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PTU-190 Small Bowel Capsule Endoscopy in Patients with Unexplained Anaemia/Gastrointestinal Bleeding and Chronic Kidney Disease
  1. E Docherty1,
  2. A Koulaouzidis2,
  3. S Douglas2,
  4. J N Plevris1,2
  1. 1Medical School, The University of Edinburgh
  2. 2Centre for Liver & Digestive Disorders, The Royal Infirmary of Edinburgh, Edinburgh, UK


Introduction The use of small-bowel capsule endoscopy (SBCE) has revolutionised investigating the small-bowel. However, there are only few reports 1,2 on the Diagnostic Yield (DY) of SBCE in patients (pts) with chronic kidney disease (CKD) and unexplained anaemia and/or obscure gastrointestinal bleeding (OGIB).

Methods Retrospective study; our SBCE database was searched (March 2005 to August 2012) for pts with estimated glomerular filtration rate (eGFR) < 60 ml/min/1.73 m2. Subsequently, electronic case notes of pts with low eGFR who underwent SBCE for anaemia and/or OGIB were retrieved and abstracted. A mean eGFR value -for up to 5 years prior to SBCE- was calculated for each case. Severity of CKD was defined according to Renal Association recommendations as: stage 3 (eGFR: 30–59); stage 4 (eGFR: 15–29); and stage 5 (eGFR < 15 or on dialysis). Numerical values were expressed as mean ± SD or median (range).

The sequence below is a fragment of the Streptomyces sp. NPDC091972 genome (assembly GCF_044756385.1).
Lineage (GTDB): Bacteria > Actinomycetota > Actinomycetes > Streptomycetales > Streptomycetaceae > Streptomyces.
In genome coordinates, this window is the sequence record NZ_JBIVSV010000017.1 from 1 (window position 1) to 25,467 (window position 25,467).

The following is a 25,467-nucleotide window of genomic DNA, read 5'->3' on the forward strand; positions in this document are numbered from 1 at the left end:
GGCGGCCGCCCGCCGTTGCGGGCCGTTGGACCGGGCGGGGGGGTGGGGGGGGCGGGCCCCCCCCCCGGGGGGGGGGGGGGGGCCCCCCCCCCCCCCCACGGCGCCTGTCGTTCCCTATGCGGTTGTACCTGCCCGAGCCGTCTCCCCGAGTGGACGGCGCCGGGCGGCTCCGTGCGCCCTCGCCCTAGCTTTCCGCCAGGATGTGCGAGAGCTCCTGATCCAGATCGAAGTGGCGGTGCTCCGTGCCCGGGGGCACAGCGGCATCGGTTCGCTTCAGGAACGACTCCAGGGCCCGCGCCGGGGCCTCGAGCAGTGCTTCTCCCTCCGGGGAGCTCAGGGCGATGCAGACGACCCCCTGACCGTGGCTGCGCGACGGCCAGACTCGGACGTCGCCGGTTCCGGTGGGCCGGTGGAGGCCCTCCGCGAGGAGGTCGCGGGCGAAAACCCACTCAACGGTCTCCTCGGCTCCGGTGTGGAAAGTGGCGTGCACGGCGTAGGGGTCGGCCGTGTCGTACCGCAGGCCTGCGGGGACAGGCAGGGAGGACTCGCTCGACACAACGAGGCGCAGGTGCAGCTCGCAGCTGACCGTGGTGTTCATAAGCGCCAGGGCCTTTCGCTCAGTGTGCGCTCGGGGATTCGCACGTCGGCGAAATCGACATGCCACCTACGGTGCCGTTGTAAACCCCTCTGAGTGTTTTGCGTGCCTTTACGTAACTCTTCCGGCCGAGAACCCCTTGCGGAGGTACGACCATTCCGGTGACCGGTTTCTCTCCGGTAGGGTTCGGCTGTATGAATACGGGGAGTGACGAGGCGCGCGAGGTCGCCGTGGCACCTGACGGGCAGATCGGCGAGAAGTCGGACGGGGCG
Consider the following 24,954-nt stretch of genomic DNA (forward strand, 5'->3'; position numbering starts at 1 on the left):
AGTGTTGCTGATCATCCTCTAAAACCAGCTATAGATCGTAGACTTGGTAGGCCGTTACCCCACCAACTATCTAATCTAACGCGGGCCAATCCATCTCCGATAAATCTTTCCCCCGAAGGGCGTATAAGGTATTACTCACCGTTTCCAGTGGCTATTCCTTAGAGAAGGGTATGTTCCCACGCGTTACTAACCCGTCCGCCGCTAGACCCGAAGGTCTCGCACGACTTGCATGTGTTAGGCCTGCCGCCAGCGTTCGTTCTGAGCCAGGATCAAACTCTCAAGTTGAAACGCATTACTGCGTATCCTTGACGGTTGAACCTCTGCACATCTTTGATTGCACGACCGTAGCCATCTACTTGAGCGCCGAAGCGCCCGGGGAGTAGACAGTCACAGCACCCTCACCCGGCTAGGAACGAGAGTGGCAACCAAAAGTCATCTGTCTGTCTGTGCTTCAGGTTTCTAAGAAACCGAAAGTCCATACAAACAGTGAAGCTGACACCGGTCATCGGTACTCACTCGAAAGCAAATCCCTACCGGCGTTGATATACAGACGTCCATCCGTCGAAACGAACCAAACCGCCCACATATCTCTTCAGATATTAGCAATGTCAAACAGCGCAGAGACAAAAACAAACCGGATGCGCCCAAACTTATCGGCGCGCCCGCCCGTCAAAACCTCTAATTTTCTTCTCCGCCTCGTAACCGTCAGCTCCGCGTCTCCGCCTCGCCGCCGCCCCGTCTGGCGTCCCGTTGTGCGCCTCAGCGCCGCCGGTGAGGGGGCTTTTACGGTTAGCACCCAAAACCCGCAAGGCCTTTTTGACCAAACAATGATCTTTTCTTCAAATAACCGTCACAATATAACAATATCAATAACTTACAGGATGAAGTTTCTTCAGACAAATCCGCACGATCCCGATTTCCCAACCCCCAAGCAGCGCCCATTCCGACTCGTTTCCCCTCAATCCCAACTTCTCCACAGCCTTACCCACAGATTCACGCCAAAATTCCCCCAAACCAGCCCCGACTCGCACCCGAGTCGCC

Results In the aforementioned period, 69 pts with eGFR < 60 were referred for SBCE. 65/69 (92.8%) had CKD stage 3 (eGFR 49 ± 7.9) and 4/69 (7.2%) stage 4 (n = 3) or 5 (n = 1). 51/65 (78.5%) of stage 3 CKD pts were referred for SBCE due to unexplained iron deficiency anaemia and/or OGIB [43 (66.1%) & 8 (12.3%), respectively]. 25/51 (49%) had normal SBCE, while 17/51 (33.3%) had angioectasias; other findings were active bleeding (n = 2), non-specific fold oedema (n = 2), ileal erosions (n = 1), adenocarcinoma (n = 1) and inconclusive/videos not available (n = 3). All pts (n = 4) with CKD 4 or 5 were referred due to unexplained anaemia. 3/4 (75%) had angioectasias and 1 normal SBCE. Faecal calprotectin (FC) was measured in 12 pts with CKD stage 3 and unexplained anaemia prior to SBCE; No sinister pathology or significant small-bowel inflammation was found in this subgroup.

Conclusion SBCE has limited DY in CKD pts referred for investigation of unexplained anaemia. The most common finding is angioectasias, while sinister small-bowel pathology is rare. Furthermore, FC measurement prior to SBCE -in this cohort of pts- is not associated with increased of DY.

Disclosure of Interest None Declared.


  1. Karagiannis S et al. Wireless capsule endoscopy in the investigation of patients with chronic renal failure and obscure gastrointestinal bleeding (preliminary data). World J Gastroenterol 2006; 12:5182–5.

  2. Ohmori T et al. Abnormalities of the small intestine detected by capsule endoscopy in hemodialysis patients. Intern Med 2012; 51:1455–60.

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